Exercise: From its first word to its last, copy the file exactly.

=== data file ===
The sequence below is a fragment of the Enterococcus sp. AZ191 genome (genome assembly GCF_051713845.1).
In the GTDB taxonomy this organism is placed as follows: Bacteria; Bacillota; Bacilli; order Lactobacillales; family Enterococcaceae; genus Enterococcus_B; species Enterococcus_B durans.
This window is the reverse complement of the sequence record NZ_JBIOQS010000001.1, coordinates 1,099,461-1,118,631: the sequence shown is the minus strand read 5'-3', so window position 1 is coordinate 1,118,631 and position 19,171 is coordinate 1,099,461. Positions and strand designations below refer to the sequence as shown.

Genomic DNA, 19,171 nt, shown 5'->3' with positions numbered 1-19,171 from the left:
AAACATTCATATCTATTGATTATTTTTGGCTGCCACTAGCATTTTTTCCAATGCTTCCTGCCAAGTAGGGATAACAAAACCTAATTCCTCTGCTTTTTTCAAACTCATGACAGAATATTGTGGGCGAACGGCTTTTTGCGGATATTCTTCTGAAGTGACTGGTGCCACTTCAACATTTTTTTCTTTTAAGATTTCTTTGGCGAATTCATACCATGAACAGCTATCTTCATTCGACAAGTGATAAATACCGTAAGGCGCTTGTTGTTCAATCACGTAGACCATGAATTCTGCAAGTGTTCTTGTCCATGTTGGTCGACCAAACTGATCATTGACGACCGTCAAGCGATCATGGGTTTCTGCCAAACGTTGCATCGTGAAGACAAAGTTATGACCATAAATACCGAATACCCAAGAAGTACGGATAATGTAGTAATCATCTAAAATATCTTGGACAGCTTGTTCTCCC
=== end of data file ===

The sequence below is a fragment of the Enterococcus sp. AZ191 genome (genome assembly GCF_051713845.1).
In the GTDB taxonomy this organism is placed as follows: Bacteria; Bacillota; Bacilli; order Lactobacillales; family Enterococcaceae; genus Enterococcus_B; species Enterococcus_B durans.
This window is the reverse complement of the sequence record NZ_JBIOQS010000001.1, coordinates 1,099,461-1,118,631: the sequence shown is the minus strand read 5'-3', so window position 1 is coordinate 1,118,631 and position 19,171 is coordinate 1,099,461. Positions and strand designations below refer to the sequence as shown.

Genomic DNA, 19,171 nt, shown 5'->3' with positions numbered 1-19,171 from the left:
AAACATTCATATCTATTGATTATTTTTGGCTGCCACTAGCATTTTTTCCAATGCTTCCTGCCAAGTAGGGATAACAAAACCTAATTCCTCTGCTTTTTTCAAACTCATGACAGAATATTGTGGGCGAACGGCTTTTTGCGGATATTCTTCTGAAGTGACTGGTGCCACTTCAACATTTTTTTCTTTTAAGATTTCTTTGGCGAATTCATACCATGAACAGCTATCTTCATTCGACAAGTGATAAATACCGTAAGGCGCTTGTTGTTCAATCACGTAGACCATGAATTCTGCAAGTGTTCTTGTCCATGTTGGTCGACCAAACTGATCATTGACGACCGTCAAGCGATCATGGGTTTCTGCCAAACGTTGCATCGTGAAGACAAAGTTATGACCATAAATACCGAATACCCAAGAAGTACGGATAATGTAGTAATCATCTAAAATATCTTGGACAGCTTGTTCTCCC